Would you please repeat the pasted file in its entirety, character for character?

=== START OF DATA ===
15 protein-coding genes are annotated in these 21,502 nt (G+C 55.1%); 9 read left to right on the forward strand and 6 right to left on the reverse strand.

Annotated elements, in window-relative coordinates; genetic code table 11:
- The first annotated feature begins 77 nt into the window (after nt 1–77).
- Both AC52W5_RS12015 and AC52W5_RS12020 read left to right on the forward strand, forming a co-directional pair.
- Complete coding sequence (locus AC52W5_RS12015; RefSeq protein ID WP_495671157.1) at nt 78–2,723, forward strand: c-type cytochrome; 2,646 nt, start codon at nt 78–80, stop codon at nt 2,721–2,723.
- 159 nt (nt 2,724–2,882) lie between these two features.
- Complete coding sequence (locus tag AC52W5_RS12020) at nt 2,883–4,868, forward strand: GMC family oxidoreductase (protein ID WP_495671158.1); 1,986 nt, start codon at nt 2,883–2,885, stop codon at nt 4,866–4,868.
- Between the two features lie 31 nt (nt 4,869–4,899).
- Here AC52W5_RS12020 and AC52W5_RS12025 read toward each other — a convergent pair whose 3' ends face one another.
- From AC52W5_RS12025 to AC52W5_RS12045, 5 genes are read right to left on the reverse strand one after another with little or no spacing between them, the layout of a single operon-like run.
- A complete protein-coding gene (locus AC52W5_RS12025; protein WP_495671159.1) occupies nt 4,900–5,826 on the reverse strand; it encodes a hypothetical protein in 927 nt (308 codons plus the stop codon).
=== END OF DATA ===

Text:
15 protein-coding genes are annotated in these 21,502 nt (G+C 55.1%); 9 read left to right on the forward strand and 6 right to left on the reverse strand.

Annotated elements, in window-relative coordinates; genetic code table 11:
- The first annotated feature begins 77 nt into the window (after nt 1–77).
- Both AC52W5_RS12015 and AC52W5_RS12020 read left to right on the forward strand, forming a co-directional pair.
- Complete coding sequence (locus AC52W5_RS12015; RefSeq protein ID WP_495671157.1) at nt 78–2,723, forward strand: c-type cytochrome; 2,646 nt, start codon at nt 78–80, stop codon at nt 2,721–2,723.
- 159 nt (nt 2,724–2,882) lie between these two features.
- Complete coding sequence (locus tag AC52W5_RS12020) at nt 2,883–4,868, forward strand: GMC family oxidoreductase (protein ID WP_495671158.1); 1,986 nt, start codon at nt 2,883–2,885, stop codon at nt 4,866–4,868.
- Between the two features lie 31 nt (nt 4,869–4,899).
- Here AC52W5_RS12020 and AC52W5_RS12025 read toward each other — a convergent pair whose 3' ends face one another.
- From AC52W5_RS12025 to AC52W5_RS12045, 5 genes are read right to left on the reverse strand one after another with little or no spacing between them, the layout of a single operon-like run.
- A complete protein-coding gene (locus AC52W5_RS12025; protein WP_495671159.1) occupies nt 4,900–5,826 on the reverse strand; it encodes a hypothetical protein in 927 nt (308 codons plus the stop codon).